It is 6:30 in the evening in the Dolby-Frist household, and twins Violet and Julia are getting ready for bed. In their matching blue and green pajamas, toddling next to their matching cribs, the girls seem uncharacteristically poised for 16 months – at least until Drew Frist explains that their crayons had recently been switched for Etch-a-Sketches. (“They wouldn’t stop trying to eat the crayons.”) More positively, Tom Dolby remarks that the girls are at a stage where they seem to really enjoy putting their toys away, which perhaps accounts for the room’s neatness. [See the slideshow of their home, to the left.]
The bedroom’s whimsy and sophistication speak to the creativity of their two dads. The intricately carved wooden animal heads and collection of books are a nod to the family’s literary inclinations and taste for travel. The group only recently returned from visiting Tom’s family in Germany. Tom proudly notes how incredibly well the girls held up – even over the long European dinners.
When not busy caring for their daughters, traveling and decorating their new Gramercy Park apartment, Tom and Drew are immersed in the world of writing and technology. Tom is author of the popular Secret Society series of books, something of a cross between Gossip Girl and A Secret History targeted towards a young adult audience. He also co-edited the anthology Girls Who Like Boys Who Like Boys that inspired the popular Sundance show of the same name. And he’s branching into film – his screenplay is being turned into a film called Last Weekend. Tom will co-direct with Tom Williams; filming is slated to begin this summer in California.
Drew is the founder of Electric Type, a platform for “innovative, imaginative, independent, and interactive digital books.” Their first digital offering was The Jungle Book, illustrated by Nigel Buchanan. While Violet and Julia are still a bit young, Drew thinks they’ll enjoy it in a few years, perhaps with their carved animal heads still beaming down on them as they thrill to Mowgli’s adventures at bedtime.
Currently, Tom and Drew are excited to be collaborating on a book, likely geared towards adults, about teen boys in Michigan who inhabit an entirely different world from the privileged Manhattan life of Tom’s Secret Society series. They laugh about background research that entails spending an inordinate amount of time on the Michigan DMV’s website, trying to figure out how driving restrictions and permits have changed since they were teenagers.
Given Manhattan’s dating trends and Drew’s tech savvy, it’s not surprising that the couple met through social media. The romance began on Friendster, when Drew sent Tom a smiley face. Drew recalls, “Internet dating had long been established, but it was still new to me, so I felt like sending a smiley face was a very appropriate thing to do. I didn’t know it was so passive!” (For the uninitiated, the social media “smile” or “poke” is the equivalent of looking at someone in a bar and then looking away as quickly as possible.)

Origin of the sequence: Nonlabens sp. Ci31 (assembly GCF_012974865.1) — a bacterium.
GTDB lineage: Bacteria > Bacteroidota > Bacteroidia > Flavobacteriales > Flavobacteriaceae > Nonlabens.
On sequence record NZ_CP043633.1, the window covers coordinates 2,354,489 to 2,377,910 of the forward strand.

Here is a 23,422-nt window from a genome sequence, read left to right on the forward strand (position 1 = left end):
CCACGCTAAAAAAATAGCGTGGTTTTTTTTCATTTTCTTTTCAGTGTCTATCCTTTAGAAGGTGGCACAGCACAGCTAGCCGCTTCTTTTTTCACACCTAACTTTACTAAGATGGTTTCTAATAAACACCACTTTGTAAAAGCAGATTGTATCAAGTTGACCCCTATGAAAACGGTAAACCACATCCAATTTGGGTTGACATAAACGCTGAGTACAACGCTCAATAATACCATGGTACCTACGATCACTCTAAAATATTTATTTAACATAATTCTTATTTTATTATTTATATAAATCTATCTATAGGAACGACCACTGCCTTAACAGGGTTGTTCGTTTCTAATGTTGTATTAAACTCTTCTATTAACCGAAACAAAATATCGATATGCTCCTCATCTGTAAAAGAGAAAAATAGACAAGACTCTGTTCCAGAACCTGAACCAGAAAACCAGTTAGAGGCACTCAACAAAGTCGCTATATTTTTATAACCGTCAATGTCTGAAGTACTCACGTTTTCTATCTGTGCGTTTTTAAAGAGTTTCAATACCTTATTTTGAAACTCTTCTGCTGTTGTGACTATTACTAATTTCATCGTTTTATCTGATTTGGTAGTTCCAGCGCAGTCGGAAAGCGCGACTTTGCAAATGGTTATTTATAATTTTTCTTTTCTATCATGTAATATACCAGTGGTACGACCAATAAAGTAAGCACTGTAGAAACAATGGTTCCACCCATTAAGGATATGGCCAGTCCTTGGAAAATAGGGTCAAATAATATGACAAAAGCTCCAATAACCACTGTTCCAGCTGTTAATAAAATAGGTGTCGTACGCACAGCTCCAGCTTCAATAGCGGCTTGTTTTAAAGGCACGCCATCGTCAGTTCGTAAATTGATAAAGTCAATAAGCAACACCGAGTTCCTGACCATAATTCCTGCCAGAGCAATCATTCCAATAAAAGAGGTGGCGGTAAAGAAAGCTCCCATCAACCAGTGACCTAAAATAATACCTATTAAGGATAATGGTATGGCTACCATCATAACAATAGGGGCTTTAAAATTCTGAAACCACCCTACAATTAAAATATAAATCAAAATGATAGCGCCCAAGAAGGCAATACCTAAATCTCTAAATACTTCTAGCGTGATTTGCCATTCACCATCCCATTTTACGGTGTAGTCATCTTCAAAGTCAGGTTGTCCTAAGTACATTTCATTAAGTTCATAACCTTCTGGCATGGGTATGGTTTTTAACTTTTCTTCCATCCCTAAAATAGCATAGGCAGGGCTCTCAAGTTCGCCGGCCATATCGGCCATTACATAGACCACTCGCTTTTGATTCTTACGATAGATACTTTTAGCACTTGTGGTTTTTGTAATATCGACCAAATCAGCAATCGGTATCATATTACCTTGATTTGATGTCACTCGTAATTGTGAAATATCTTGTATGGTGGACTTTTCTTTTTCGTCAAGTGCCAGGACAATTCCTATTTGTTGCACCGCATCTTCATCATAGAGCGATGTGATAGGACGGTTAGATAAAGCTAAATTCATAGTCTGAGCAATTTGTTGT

While not exactly the bold move he thought, the approach had a happy outcome. Just two years later, in 2008, the couple became engaged at the Tuileries Gardens in Paris. Drew had secretly brought a ring with him. Having heard security might be searching visitors, he was anxious he’d have had to propose right in front of the guards. That doubtless would have added excitement, but fortunately his plan went ahead uninterrupted. “It ended up being a super romantic day,” says Drew. “Since it was May Day, everyone was carrying lilies of the valley, and it felt like the whole city was in love.”
Tom’s mother was quick to celebrate, immediately informing the men that they could be married in California. But that November, California voters passed a ban on same-sex marriage. So the couple moved their wedding plans to Connecticut. “We’re still waiting on California,” Tom notes – and, for that matter, Indiana, Drew’s home state.
The girls arrived soon after. The couple always knew that they wanted to have children – though they never expected twins – and used a surrogate based in California. Her location meant a good deal of flying back and forth. As they were doing so, they put the time to good use; like all expectant parents they read baby books and considered names, looking for ones that sounded somewhat classic and that fit well together. Violet and Julia must have been anxious to meet their dads. “The girls came about a month early,” said Drew, “so we had to speed up all our plans and get out there for the birth.”
Now everyone is happily settled in Manhattan. The new apartment provides more room for child-rearing than the original West Village digs, as well as a bit of history: their residence is historic prewar condominium facing Gramercy Park. But while New York, unlike California, may embrace same-sex marriage, not every individual does. Tom and Drew hope that the world is evolving in a way that means that the girls will never see their family as anything but normal.